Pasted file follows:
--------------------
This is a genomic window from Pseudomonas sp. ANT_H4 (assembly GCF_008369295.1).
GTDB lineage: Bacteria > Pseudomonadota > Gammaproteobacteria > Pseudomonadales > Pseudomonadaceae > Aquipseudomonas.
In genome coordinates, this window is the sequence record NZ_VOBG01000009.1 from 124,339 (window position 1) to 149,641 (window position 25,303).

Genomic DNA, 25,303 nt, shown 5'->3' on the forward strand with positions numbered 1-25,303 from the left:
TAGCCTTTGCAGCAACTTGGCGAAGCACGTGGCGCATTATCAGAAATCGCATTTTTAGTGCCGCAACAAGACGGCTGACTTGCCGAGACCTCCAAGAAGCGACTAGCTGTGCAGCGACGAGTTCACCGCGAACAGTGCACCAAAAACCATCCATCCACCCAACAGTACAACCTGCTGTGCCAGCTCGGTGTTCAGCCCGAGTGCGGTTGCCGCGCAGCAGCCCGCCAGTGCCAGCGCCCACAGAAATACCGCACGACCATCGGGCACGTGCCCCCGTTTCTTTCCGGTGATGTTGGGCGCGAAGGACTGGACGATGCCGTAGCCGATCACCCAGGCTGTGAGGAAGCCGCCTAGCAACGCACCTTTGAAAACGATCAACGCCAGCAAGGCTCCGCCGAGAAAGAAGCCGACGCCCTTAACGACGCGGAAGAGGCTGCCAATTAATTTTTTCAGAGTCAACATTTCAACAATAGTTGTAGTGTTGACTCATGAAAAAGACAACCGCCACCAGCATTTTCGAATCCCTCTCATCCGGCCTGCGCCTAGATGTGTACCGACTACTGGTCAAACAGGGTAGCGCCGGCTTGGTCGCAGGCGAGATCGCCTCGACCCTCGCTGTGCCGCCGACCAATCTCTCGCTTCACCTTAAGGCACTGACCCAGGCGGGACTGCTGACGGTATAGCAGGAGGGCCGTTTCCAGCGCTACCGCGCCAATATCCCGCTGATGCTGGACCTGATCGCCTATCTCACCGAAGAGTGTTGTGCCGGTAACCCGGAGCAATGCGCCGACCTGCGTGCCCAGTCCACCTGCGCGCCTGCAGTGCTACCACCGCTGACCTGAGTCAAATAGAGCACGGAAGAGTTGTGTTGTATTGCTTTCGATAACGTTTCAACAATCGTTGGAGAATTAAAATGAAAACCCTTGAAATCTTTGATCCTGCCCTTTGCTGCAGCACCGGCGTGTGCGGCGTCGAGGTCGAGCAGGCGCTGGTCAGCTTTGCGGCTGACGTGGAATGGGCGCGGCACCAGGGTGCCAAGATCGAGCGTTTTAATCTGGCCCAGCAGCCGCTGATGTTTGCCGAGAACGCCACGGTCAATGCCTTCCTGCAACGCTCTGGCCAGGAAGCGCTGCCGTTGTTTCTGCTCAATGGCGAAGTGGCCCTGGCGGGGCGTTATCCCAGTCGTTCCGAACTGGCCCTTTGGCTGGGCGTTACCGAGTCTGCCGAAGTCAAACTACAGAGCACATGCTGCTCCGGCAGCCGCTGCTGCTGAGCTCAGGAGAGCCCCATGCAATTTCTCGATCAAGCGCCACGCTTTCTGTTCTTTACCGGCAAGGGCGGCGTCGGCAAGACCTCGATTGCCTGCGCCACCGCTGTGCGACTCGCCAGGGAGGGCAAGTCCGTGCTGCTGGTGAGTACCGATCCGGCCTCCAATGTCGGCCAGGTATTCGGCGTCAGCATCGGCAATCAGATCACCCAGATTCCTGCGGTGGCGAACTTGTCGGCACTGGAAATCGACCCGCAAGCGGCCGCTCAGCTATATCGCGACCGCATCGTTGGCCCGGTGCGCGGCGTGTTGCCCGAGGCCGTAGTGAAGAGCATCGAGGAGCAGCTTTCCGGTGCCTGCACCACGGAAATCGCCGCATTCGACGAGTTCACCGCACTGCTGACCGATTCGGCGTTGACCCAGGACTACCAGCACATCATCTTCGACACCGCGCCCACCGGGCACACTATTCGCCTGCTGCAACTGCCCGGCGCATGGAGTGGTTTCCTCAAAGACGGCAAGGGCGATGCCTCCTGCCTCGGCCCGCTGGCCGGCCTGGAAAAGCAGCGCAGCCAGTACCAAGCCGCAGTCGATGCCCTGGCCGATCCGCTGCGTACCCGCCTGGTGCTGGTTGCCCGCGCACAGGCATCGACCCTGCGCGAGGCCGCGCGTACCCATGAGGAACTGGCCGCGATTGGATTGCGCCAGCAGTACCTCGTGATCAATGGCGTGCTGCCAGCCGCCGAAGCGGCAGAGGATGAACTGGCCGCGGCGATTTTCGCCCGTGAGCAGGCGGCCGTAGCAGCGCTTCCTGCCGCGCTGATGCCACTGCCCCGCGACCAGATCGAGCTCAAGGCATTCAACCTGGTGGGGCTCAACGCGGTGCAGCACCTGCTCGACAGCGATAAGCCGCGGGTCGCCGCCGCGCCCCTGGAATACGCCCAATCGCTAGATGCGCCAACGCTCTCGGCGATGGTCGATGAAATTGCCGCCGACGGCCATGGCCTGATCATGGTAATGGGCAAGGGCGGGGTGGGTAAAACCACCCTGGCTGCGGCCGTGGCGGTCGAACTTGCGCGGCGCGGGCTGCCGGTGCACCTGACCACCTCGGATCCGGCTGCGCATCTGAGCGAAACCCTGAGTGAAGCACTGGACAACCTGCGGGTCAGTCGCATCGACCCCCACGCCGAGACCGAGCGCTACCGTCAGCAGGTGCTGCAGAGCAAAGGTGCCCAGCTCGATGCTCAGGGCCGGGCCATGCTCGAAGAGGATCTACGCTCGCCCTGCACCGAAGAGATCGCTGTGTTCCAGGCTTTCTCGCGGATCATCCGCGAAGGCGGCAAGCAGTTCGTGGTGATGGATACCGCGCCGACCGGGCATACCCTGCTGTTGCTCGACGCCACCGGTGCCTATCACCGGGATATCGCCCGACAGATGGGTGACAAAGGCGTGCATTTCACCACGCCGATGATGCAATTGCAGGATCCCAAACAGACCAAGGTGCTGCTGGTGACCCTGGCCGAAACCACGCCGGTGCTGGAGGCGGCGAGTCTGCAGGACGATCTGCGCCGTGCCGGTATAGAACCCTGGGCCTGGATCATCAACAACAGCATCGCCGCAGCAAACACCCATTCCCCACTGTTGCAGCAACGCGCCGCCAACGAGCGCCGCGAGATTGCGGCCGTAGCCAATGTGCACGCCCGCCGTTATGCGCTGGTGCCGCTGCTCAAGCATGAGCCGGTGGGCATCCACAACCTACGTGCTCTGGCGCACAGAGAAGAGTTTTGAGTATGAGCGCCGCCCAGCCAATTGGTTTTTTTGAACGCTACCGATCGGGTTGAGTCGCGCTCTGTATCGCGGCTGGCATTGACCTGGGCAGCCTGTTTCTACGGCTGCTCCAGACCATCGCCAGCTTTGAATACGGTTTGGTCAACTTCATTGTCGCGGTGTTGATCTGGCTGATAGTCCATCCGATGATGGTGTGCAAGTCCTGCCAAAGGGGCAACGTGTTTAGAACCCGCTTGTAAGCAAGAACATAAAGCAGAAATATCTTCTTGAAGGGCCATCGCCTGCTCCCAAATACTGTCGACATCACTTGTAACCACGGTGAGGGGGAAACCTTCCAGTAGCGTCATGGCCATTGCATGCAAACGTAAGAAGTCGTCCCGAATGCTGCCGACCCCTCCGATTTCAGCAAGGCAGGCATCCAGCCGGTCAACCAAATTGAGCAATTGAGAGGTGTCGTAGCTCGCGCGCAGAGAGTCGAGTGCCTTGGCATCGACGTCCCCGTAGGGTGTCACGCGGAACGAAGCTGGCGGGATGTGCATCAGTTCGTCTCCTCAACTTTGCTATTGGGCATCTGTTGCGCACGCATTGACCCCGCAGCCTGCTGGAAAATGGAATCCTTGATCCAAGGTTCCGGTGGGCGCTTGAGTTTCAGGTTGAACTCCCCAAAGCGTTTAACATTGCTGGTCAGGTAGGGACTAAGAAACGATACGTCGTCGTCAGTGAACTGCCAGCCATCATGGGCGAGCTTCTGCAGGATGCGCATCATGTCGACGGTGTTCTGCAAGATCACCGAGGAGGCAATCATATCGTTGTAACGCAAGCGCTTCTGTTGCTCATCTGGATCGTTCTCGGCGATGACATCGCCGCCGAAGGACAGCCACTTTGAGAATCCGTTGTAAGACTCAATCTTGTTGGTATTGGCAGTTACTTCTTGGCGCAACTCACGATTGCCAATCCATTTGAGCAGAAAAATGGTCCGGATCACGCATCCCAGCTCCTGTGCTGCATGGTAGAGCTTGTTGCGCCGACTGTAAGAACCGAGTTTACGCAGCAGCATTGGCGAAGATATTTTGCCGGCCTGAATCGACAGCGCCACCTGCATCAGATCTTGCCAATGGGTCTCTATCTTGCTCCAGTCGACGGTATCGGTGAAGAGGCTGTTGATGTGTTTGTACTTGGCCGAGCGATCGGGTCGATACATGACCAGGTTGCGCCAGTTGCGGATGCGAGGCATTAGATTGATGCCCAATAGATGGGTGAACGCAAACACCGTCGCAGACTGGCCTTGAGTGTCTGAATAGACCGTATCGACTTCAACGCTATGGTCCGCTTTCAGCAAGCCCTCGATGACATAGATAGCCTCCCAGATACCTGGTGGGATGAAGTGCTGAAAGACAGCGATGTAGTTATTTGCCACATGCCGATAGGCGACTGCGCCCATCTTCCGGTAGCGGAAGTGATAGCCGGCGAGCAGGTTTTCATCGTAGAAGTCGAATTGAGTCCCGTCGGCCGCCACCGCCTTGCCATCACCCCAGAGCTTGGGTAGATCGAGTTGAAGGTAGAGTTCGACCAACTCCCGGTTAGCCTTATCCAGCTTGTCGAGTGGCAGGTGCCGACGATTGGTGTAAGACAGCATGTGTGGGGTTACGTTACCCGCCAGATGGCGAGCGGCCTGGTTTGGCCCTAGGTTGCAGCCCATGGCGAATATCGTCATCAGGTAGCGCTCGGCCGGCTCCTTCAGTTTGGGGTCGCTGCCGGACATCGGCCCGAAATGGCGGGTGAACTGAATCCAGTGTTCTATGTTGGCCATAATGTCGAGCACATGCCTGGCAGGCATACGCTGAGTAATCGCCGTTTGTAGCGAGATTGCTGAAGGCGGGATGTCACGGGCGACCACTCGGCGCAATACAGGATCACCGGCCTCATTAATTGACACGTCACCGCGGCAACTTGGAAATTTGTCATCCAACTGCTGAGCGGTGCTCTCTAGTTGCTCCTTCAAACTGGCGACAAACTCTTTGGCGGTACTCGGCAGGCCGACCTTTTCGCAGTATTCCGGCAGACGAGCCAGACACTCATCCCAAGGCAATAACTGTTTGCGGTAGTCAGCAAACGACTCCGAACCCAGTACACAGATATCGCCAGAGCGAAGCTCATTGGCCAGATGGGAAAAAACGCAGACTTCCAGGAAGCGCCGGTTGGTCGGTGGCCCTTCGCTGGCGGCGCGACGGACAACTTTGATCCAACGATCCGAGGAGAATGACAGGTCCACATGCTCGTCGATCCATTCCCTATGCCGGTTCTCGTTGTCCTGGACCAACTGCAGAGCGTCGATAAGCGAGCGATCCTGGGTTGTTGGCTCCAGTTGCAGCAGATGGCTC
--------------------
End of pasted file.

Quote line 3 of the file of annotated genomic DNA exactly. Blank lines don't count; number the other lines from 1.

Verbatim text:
In genome coordinates, this window is the sequence record NZ_VOBG01000009.1 from 124,339 (window position 1) to 149,641 (window position 25,303).